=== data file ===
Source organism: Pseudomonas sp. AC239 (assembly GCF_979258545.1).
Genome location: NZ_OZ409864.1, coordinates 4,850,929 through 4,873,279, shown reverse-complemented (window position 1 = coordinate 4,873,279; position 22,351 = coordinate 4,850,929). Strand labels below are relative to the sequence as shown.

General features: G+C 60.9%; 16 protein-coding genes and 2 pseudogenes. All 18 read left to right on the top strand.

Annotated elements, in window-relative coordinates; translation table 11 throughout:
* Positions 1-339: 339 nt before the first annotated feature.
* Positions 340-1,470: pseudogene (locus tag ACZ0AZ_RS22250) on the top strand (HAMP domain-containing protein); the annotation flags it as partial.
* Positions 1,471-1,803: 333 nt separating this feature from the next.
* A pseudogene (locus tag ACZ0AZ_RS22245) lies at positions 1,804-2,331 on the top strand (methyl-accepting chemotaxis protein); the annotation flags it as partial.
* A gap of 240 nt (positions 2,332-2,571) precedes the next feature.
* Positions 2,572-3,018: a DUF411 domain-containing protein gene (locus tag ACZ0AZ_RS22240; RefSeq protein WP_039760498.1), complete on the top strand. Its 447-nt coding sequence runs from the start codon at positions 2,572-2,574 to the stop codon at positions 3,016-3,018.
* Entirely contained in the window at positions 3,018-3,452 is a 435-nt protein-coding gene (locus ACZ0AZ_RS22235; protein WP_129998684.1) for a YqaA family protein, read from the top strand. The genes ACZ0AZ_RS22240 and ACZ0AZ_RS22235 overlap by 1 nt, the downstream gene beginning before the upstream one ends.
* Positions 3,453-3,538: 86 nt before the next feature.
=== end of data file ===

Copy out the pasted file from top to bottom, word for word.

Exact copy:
Source organism: Pseudomonas sp. AC239 (assembly GCF_979258545.1).
Genome location: NZ_OZ409864.1, coordinates 4,850,929 through 4,873,279, shown reverse-complemented (window position 1 = coordinate 4,873,279; position 22,351 = coordinate 4,850,929). Strand labels below are relative to the sequence as shown.

General features: G+C 60.9%; 16 protein-coding genes and 2 pseudogenes. All 18 read left to right on the top strand.

Annotated elements, in window-relative coordinates; translation table 11 throughout:
* Positions 1-339: 339 nt before the first annotated feature.
* Positions 340-1,470: pseudogene (locus tag ACZ0AZ_RS22250) on the top strand (HAMP domain-containing protein); the annotation flags it as partial.
* Positions 1,471-1,803: 333 nt separating this feature from the next.
* A pseudogene (locus tag ACZ0AZ_RS22245) lies at positions 1,804-2,331 on the top strand (methyl-accepting chemotaxis protein); the annotation flags it as partial.
* A gap of 240 nt (positions 2,332-2,571) precedes the next feature.
* Positions 2,572-3,018: a DUF411 domain-containing protein gene (locus tag ACZ0AZ_RS22240; RefSeq protein WP_039760498.1), complete on the top strand. Its 447-nt coding sequence runs from the start codon at positions 2,572-2,574 to the stop codon at positions 3,016-3,018.
* Entirely contained in the window at positions 3,018-3,452 is a 435-nt protein-coding gene (locus ACZ0AZ_RS22235; protein WP_129998684.1) for a YqaA family protein, read from the top strand. The genes ACZ0AZ_RS22240 and ACZ0AZ_RS22235 overlap by 1 nt, the downstream gene beginning before the upstream one ends.
* Positions 3,453-3,538: 86 nt before the next feature.